soon as we forget our past, we have a tendency to repeat it. “We need to
learn and to remember.”
Smith was speaking with APTN reporter
Chris Stewart on the eve of the last national event of the Truth and
Reconciliation Commission. This last event is being held in Edmonton
starting March 27 and runs to March 30. We miss the start of the event
for this paper’s issue by just one day. Because of our press deadline we
will have to bring you our coverage from these important days in the
next edition of Windspeaker.
But in the meantime, we can reflect
on these last few years and be proud. Oh so very proud of the courage
that it has taken for thousands of men and women to stand up and tell
To share in a very public way the pain and suffering
they endured when they were just so very young and vulnerable, and the
pain and suffering that in turn has been visited upon their children and
their grandchildren because of that treatment in the residential
schools across Canada. No one with a sound mind and a working heart can
dismiss the intergenerational impact of that system now. No one.
should be a point of national Canadian pride that this truth-telling
took place. Many Canadians can stand tall having shown the grace enough
to listen and to try and make sense of it all.
They have shown a
similar courage to take the brunt of that truth, to really hear it, and
to understand the personal destruction that befell the survivors of this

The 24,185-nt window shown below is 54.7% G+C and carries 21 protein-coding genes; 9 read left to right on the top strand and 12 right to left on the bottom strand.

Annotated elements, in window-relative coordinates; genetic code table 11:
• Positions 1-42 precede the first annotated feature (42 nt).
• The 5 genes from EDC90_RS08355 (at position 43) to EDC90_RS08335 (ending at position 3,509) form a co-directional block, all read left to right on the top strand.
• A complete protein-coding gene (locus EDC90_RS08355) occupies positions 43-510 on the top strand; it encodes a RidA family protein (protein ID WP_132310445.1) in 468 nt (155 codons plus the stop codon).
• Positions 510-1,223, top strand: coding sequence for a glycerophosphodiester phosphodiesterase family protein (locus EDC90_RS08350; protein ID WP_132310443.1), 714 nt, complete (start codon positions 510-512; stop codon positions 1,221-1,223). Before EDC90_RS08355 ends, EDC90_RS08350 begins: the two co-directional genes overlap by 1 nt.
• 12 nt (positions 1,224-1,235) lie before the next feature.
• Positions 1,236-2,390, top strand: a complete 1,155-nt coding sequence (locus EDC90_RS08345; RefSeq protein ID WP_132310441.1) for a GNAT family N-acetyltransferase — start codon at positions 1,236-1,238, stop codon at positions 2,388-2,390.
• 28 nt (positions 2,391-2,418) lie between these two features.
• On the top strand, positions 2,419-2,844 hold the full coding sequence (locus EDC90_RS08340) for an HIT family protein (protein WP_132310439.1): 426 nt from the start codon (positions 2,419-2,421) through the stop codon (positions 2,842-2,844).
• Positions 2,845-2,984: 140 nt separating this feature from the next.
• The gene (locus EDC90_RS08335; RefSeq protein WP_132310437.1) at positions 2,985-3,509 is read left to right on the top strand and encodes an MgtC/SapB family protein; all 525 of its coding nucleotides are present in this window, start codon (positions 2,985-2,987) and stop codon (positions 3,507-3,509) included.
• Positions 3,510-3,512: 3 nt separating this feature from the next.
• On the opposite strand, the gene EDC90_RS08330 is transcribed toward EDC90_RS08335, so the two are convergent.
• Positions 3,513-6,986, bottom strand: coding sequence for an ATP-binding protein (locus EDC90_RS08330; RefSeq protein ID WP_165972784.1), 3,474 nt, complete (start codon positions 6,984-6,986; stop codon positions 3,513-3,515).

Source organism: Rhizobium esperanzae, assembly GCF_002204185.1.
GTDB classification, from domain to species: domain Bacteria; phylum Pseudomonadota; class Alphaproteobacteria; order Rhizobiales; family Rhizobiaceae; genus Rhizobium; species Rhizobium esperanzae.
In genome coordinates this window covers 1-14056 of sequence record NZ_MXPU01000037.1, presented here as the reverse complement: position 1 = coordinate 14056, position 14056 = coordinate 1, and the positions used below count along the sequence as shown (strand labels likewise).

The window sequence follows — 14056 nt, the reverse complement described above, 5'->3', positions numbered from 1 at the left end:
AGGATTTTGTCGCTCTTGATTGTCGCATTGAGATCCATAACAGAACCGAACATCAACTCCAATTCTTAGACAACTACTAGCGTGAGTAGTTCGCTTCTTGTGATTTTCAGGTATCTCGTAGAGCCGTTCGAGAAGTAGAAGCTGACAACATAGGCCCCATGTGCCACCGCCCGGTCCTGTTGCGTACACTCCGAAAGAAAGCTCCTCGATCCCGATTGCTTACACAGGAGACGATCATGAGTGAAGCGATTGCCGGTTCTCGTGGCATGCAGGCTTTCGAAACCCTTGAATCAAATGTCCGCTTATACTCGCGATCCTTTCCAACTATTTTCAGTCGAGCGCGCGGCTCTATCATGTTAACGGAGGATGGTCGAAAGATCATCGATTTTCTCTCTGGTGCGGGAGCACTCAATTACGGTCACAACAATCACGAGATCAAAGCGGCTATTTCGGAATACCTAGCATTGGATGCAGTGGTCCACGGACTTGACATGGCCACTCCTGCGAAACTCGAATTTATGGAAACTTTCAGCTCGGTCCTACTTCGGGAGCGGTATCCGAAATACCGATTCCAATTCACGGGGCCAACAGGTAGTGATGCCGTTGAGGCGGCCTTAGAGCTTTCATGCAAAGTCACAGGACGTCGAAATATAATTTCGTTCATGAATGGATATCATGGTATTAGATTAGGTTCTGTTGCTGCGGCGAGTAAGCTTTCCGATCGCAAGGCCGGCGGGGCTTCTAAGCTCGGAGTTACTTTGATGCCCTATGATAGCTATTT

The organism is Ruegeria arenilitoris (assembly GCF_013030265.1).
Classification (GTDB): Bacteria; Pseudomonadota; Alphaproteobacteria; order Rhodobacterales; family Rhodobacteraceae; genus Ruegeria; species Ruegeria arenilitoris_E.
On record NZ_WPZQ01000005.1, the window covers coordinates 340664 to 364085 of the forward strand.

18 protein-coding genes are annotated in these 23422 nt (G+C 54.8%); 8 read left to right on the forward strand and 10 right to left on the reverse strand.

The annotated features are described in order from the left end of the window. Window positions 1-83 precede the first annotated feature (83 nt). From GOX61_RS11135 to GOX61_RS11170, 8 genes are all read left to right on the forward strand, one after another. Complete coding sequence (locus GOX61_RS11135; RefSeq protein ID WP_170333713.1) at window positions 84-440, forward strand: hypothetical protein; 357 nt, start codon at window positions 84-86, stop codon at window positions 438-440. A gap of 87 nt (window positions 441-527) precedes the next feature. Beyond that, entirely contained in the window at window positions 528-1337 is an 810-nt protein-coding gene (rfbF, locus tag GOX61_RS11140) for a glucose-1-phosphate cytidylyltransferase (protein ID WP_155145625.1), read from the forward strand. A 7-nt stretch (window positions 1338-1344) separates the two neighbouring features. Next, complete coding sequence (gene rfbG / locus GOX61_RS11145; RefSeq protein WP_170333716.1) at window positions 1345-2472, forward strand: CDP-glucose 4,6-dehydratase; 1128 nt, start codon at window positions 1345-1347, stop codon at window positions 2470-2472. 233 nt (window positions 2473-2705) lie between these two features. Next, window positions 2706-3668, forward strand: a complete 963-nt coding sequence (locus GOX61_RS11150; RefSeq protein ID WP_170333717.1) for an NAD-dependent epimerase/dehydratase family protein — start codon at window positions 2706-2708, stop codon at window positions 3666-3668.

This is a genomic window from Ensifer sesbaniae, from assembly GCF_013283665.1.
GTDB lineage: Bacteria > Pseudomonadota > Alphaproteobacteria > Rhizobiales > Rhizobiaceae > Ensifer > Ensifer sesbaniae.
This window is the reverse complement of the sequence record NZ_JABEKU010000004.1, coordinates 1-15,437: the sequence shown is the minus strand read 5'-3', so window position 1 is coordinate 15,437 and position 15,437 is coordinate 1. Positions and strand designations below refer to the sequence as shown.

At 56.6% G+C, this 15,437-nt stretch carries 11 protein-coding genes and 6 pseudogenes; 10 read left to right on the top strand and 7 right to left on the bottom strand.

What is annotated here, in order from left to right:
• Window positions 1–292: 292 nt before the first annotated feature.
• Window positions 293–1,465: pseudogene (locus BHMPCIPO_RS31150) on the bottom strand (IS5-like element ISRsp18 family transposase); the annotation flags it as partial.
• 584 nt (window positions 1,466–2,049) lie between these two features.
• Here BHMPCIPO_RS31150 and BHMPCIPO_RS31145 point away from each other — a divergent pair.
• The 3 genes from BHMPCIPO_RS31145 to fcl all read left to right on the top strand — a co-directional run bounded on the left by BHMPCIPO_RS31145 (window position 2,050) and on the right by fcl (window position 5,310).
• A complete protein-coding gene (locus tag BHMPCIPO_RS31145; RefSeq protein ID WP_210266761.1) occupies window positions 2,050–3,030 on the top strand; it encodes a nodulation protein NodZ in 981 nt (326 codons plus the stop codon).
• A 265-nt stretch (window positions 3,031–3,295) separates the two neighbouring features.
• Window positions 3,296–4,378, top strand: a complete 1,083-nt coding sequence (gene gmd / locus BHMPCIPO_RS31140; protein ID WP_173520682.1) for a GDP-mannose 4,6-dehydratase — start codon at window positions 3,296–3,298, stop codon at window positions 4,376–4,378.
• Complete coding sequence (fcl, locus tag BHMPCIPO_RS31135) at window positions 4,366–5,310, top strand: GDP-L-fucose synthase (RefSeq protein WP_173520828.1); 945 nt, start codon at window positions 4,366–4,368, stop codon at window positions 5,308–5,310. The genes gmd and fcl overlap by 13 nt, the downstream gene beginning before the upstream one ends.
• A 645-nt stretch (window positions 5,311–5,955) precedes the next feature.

altogether egregious attempt to take the Indian out of the child, to
assimilate them into the mainstream by attempting their re-engineering,
by removing their beliefs, their culture, language, parents and
communities from their lives. And beyond that genocide, there was the
abuse of all manner and varieties perpetrated upon these young ones,
left alone and unprotected in the care of psychopaths and pedophiles.
any Canadian is still in the dark or in denial of the horrors committed
against the students of these schools they should be ashamed. The truth
is not only out there, it has been brought to you on a platter.
Stomp your feet for our youth [editorial]
The walls shook with their stomping feet, reads a message from Ontario’s
Provincial Advocate for Children & Youth. Irwin Elman was writing
about his experience at a Feathers of Hope Forum last March, where more
than 100 youth from 62 northern First Nations communities had gathered
to share their experiences of hopelessness and poverty and talk about
the issues affecting their lives. They talked about their pain,
frustration and anger. And as they spoke their peers watched and